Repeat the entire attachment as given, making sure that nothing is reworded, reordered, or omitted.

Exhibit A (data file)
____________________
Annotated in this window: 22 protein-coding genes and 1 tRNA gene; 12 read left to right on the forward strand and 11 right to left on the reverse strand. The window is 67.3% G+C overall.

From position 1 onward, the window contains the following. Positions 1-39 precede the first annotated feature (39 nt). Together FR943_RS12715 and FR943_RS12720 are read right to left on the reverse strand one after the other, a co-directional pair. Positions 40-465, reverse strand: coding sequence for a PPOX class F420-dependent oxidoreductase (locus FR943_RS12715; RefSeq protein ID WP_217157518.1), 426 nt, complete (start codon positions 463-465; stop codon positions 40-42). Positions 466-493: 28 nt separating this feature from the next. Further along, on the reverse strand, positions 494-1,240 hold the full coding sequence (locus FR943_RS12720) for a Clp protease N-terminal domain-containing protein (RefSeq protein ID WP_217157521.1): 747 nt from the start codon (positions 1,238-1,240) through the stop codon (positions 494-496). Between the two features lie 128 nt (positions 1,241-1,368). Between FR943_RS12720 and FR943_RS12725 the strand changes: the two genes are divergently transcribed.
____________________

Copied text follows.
Annotated in this window: 22 protein-coding genes and 1 tRNA gene; 12 read left to right on the forward strand and 11 right to left on the reverse strand. The window is 67.3% G+C overall.

From position 1 onward, the window contains the following. Positions 1-39 precede the first annotated feature (39 nt). Together FR943_RS12715 and FR943_RS12720 are read right to left on the reverse strand one after the other, a co-directional pair. Positions 40-465, reverse strand: coding sequence for a PPOX class F420-dependent oxidoreductase (locus FR943_RS12715; RefSeq protein ID WP_217157518.1), 426 nt, complete (start codon positions 463-465; stop codon positions 40-42). Positions 466-493: 28 nt separating this feature from the next. Further along, on the reverse strand, positions 494-1,240 hold the full coding sequence (locus FR943_RS12720) for a Clp protease N-terminal domain-containing protein (RefSeq protein ID WP_217157521.1): 747 nt from the start codon (positions 1,238-1,240) through the stop codon (positions 494-496). Between the two features lie 128 nt (positions 1,241-1,368). Between FR943_RS12720 and FR943_RS12725 the strand changes: the two genes are divergently transcribed.